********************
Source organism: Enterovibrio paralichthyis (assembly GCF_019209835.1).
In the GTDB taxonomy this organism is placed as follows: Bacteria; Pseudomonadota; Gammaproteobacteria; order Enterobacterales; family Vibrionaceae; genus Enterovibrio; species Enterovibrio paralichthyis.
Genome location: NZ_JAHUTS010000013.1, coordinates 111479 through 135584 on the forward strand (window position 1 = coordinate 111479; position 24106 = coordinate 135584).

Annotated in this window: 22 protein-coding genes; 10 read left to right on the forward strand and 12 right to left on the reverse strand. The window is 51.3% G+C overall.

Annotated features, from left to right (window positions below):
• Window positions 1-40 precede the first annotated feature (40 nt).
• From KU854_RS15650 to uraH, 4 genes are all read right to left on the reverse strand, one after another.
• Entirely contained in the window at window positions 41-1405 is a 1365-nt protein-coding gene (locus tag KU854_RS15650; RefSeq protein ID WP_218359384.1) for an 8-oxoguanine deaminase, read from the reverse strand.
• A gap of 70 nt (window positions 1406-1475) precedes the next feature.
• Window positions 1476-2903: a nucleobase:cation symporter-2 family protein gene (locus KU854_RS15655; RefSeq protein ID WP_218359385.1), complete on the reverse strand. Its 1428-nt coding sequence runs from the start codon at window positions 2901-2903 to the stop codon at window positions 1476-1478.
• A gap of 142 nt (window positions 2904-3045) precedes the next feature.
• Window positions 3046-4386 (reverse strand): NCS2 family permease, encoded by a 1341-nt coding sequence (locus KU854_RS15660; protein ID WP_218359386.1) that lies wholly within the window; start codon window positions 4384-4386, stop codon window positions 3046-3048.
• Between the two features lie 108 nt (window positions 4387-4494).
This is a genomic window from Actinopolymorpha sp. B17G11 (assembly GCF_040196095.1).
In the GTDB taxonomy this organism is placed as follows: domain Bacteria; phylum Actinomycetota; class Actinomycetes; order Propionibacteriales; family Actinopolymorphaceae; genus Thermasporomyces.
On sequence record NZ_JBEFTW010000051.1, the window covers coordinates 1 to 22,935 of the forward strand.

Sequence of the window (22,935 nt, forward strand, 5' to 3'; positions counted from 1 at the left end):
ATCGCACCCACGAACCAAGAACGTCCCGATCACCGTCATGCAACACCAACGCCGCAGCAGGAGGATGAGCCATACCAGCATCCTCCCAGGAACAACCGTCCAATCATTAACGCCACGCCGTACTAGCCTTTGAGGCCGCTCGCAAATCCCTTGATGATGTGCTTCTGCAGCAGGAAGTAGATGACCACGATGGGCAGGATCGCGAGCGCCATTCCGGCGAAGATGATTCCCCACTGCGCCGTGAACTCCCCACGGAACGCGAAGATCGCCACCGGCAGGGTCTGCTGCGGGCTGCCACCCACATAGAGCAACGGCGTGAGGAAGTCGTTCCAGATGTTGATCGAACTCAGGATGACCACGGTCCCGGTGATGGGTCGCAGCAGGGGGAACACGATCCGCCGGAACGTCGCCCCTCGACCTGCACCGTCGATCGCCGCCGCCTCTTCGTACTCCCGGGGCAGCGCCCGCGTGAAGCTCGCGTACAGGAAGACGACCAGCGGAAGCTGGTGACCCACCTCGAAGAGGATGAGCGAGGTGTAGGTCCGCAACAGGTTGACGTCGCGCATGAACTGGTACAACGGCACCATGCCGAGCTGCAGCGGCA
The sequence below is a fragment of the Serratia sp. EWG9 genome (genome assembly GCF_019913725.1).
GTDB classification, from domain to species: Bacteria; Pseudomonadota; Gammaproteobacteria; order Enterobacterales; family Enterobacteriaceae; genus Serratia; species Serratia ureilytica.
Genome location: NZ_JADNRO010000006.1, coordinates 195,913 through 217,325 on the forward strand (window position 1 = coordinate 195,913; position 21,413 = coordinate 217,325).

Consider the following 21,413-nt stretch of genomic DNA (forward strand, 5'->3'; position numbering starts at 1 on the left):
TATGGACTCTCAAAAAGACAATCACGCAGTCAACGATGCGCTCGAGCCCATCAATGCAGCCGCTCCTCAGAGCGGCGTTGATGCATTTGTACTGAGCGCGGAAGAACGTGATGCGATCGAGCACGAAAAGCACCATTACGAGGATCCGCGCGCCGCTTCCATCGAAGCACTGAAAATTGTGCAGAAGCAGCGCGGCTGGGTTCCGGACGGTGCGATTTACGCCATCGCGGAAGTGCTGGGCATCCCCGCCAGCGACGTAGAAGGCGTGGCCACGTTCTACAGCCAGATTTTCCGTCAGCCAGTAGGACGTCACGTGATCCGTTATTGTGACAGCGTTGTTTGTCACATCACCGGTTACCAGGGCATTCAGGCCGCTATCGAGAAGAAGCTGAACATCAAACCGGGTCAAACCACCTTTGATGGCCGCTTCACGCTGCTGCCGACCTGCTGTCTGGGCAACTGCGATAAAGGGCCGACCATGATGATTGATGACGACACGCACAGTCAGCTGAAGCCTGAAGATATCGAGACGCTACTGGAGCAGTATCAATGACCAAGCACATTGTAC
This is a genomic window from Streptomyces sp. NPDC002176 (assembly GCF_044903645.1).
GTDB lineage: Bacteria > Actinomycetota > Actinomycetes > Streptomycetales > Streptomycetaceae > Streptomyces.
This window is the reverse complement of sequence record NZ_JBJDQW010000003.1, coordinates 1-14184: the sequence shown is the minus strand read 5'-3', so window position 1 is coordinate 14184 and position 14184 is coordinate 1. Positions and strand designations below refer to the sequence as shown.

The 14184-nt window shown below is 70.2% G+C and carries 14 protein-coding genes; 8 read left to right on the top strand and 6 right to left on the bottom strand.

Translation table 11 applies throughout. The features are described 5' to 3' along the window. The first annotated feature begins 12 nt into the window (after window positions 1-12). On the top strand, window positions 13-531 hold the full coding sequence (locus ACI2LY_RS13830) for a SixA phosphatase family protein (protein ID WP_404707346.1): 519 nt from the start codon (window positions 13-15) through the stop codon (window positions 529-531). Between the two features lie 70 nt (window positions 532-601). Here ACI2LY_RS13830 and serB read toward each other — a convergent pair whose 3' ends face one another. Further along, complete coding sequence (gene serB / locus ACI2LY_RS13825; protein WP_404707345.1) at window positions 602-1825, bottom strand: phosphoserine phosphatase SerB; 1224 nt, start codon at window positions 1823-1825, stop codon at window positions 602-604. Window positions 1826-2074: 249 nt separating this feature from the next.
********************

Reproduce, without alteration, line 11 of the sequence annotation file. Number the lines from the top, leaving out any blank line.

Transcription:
• A gap of 142 nt (window positions 2904-3045) precedes the next feature.